Henry and Sophia Dixon are a bit surprised when their three children-sixteen-year-old Andrew, fourteen-year-old Mary, and twelve-year-old Greco-want to replace their typical evening bedtime story with a discussion of human rights principles. Henry is a math teacher, and he isn't sure he can add much to the discussions. But he is determined to help his children understand the underpinnings of life, liberty, and the pursuit of happiness.
Each night, the family gathers in the living room and listens as Mr. and Mrs. Dixon try to help their kids understand the world we live in today against the backdrop of human rights principles. From the Bill of Rights and other constitutional amendments to national and world politics, the lessons the Dixons provide explore vital elements in the formation and the running of the United States. Using a wide array of examples, Henry and Sophia present the human rights principles, their benefits, and their inherent pitfalls to their eager audience.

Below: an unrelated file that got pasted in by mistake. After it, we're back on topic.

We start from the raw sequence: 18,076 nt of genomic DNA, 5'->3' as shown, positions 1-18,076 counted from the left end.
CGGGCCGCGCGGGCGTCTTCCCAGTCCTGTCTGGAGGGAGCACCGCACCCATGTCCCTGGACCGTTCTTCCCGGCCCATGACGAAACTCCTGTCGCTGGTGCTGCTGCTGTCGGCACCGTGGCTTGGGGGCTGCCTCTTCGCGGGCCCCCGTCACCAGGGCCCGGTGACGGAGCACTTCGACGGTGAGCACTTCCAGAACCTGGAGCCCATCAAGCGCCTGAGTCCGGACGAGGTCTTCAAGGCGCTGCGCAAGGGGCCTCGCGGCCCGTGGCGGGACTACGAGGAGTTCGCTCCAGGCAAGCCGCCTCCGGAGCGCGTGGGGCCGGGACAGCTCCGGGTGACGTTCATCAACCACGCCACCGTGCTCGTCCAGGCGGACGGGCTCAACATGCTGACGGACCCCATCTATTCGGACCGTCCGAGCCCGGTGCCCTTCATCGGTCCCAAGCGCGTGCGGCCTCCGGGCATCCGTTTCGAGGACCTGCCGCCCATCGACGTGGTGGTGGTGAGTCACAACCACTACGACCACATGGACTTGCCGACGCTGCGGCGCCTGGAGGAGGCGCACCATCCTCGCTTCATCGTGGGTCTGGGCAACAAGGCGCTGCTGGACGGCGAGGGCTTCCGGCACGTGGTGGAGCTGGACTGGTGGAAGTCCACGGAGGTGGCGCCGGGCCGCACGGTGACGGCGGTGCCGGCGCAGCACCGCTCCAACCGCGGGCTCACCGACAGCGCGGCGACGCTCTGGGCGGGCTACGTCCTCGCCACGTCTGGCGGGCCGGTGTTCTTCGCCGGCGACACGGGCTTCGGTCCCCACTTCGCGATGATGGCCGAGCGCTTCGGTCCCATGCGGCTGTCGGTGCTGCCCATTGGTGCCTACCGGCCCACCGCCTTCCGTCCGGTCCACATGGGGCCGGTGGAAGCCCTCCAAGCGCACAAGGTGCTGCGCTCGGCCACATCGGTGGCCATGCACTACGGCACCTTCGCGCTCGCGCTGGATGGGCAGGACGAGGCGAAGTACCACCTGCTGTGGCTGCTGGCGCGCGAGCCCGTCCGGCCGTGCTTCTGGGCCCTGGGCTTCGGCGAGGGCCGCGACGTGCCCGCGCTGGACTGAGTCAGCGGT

Through the interactions of the fictional Dixon family, The Mirage of Human Rights presents an in-depth study-an historical outline of the evolution of and development of human beings' God-given rights. In addition, the family's relationship serves to remind us of a time when the model family provided a stronger foundation for our developing youth.